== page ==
Executive Order 2020-153 also states businesses must ask customers to confirm their medical reason for not wearing a mask. This clarifies her previous mask order Executive Order 2020-147, which requires individuals wear face coverings inside public places and outdoors in crowded areas where social distancing isn't possible.

Exceptions to the face covering rules include:

  • Children under age five.
  • People who cannot medically tolerate face coverings.
  • People exercising in a way that wearing a mask would interfere with the activity.
  • People eating or drinking while seated in a food service establishment.
  • Voters at a polling place during an election.

In the wake of a recent rise in COVID-19 cases, Gov. Gretchen Whitmer issued a new Executive Order requiring businesses to refuse entry to individuals not wearing a face covering, with limited exceptions. It also requires masks be worn in crowded outdoor spaces.

Executive Order 2020-147 takes effect on July 13. Willful violation of the order is a misdemeanor carrying a $500 fine. No jail time can be imposed.

“Masks can reduce the chance of spreading COVID-19 by about 70 percent,” Whitmer said.

The order reiterates masks must be worn in any indoor public places. It adds businesses open to the public are required to post signs at all entrances regarding the legal obligation to wear a mask and must refuse entry and service to those who refuse to wear a face covering.

Masks are also now required outdoors when individuals not from the same household cannot maintain six-foot distance between them. The order requires face coverings when waiting for or riding on public transportation, in a taxi or ridesharing vehicle, and inside a private car as hired transportation.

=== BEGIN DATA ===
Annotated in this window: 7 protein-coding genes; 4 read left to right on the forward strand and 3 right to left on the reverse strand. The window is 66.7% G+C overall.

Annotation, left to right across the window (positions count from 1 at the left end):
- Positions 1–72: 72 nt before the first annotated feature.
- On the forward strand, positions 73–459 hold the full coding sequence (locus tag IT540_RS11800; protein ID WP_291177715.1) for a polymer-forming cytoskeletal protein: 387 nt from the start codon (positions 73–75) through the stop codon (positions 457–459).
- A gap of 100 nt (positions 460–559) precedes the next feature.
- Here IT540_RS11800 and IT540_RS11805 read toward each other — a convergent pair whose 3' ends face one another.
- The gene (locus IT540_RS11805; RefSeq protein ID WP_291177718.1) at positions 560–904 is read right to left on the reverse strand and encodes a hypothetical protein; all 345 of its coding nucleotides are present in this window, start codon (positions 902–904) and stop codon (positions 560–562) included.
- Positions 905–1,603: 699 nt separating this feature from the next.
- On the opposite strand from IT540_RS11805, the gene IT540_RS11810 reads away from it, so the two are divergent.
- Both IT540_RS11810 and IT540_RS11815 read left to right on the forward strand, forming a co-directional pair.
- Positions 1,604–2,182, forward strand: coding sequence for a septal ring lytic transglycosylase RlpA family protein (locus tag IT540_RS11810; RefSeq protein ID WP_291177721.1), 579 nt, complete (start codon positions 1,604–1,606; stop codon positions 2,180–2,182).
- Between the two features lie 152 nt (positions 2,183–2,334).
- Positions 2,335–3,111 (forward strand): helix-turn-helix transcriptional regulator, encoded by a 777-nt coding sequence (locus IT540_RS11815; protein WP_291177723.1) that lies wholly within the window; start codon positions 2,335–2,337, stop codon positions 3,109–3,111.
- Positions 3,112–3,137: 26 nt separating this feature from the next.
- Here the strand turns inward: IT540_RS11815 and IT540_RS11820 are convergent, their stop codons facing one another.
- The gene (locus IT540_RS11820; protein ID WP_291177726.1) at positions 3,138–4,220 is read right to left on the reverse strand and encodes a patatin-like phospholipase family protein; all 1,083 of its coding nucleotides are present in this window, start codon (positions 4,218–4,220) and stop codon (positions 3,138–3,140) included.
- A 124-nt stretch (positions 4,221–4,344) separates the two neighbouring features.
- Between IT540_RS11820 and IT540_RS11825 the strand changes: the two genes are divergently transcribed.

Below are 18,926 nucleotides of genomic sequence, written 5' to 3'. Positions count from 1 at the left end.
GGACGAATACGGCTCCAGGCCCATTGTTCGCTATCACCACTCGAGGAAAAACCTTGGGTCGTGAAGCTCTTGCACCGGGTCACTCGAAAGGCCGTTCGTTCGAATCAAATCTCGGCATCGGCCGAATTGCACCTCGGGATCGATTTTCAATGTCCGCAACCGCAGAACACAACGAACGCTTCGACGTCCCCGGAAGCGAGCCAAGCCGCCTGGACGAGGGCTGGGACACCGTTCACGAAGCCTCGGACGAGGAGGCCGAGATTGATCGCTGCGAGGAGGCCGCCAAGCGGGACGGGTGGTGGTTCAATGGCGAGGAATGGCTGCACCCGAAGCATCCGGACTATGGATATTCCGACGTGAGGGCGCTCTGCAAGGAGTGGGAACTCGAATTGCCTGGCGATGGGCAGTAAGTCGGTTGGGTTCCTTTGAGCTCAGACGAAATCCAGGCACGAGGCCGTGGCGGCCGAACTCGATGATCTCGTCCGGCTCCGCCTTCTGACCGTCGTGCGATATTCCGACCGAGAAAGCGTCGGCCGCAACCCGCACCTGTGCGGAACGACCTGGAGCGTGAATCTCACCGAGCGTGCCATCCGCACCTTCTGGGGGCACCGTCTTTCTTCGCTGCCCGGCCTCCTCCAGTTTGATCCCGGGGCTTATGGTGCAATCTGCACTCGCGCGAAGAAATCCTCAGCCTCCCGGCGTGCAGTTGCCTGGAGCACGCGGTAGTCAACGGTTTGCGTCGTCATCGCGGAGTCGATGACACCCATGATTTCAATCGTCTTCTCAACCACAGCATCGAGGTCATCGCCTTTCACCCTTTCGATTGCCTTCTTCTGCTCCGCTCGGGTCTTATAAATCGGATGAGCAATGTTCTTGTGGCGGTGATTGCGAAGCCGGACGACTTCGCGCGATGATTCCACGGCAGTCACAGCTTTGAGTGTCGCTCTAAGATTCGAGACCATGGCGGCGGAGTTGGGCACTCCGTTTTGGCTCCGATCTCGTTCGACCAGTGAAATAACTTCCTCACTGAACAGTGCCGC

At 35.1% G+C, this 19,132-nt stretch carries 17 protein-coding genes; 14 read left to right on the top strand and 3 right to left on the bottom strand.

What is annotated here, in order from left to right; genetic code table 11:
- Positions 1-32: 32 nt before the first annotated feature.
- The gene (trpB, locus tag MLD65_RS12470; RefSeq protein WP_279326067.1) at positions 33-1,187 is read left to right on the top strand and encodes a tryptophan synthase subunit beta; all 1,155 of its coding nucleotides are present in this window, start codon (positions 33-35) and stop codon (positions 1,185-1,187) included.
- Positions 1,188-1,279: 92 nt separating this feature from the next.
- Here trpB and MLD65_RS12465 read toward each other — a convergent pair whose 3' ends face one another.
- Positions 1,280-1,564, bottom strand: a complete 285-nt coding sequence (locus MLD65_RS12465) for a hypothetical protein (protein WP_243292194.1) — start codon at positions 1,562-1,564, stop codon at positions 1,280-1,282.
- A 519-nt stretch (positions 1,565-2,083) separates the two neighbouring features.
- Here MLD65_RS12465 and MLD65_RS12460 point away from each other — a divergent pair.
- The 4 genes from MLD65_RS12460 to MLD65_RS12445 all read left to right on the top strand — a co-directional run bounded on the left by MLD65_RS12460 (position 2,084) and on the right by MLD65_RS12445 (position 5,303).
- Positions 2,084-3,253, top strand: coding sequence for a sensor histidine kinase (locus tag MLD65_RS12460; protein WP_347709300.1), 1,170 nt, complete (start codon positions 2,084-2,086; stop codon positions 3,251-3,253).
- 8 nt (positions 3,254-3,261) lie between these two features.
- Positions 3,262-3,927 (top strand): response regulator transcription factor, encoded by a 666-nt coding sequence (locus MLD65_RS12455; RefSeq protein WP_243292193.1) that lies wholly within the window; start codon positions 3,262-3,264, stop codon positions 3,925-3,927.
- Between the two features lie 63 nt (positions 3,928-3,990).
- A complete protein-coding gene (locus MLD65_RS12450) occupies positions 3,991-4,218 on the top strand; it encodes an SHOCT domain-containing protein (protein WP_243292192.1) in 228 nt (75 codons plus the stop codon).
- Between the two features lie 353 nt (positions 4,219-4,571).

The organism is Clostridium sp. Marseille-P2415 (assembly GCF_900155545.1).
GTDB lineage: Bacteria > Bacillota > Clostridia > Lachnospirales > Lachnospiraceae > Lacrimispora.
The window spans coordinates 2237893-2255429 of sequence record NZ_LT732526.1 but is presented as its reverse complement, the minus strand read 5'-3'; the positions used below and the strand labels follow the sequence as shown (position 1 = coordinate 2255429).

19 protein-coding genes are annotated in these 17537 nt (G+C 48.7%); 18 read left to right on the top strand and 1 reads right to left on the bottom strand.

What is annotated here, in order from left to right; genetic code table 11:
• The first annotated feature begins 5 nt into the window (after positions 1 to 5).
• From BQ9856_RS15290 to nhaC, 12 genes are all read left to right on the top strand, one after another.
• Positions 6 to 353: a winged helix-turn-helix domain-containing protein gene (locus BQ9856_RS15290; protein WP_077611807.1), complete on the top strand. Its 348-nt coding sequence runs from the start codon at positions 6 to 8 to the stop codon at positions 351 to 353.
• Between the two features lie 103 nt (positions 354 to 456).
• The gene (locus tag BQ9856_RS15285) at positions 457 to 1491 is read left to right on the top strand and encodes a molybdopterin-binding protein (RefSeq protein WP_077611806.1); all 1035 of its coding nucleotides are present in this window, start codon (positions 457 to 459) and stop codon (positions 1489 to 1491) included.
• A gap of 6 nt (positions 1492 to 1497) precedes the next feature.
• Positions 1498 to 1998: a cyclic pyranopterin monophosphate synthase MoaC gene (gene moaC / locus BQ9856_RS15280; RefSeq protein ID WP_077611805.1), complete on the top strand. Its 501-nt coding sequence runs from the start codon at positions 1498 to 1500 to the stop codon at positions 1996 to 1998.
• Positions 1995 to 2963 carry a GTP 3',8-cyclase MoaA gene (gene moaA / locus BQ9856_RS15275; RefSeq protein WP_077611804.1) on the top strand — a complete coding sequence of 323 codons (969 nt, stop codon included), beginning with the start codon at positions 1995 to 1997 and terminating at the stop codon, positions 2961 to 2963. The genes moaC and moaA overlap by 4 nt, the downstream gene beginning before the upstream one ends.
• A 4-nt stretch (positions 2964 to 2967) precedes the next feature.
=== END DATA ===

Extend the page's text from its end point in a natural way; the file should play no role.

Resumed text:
Some exceptions include: children younger than five; those who cannot medically tolerate a face covering; and people eating or drinking while seated inside a food service establishment. Those engaging in religious worship are not subject to this order, however, according to a press release from the Governor’s office, CDC guidelines strongly encourage wearing face coverings during religious services.

The pandemic continues to be the impetus behind much of the state's legislation so far this year. Republican Capital Building Lansing Croppedlawmakers announced a $1 billion plan which would put local school districts in charge of their own coronavirus safety protocols, academic calendars, learning plans and extracurricular activities. The “Return to Learn Plan” sends federal Coronavirus Aid, Relief and Economic Security (CARES) Act funds to local school districts so officials can craft their own plans amid COVID-19 concerns. The Legislature passed an $880 million supplemental bill, which was sent to Gov. Gretchen Whitmer, allowing the state to hire 500 additional Unemployment Insurance Agency employees and provide childcare and rental assistance, PPE and COVID-19 testing and more. The Legislature also passed a ‘Cocktails to go’ bill for Michigan bars, which was sent to Gov. Whitmer, who is expected to sign the bill. Whitmer extended the State of Emergency, lifted the Stay at Home Order and issued a ‘Play Ball’ Executive Order for professional sports without fans in the stands. Senate Bill 956 would separate COVID-19 nursing home patients, sending them to a dedicated facility in one of Michigan’s eight health care regions. Regular COVID-19 testing of Michigan nursing home residents has been mandated by the state. A ballot committee called Unlock Michigan is seeking to repeal a 1945 law giving the Governor emergency powers. 

For more details about these and other legislative issues, please click here for the June 2020 Karoub Report.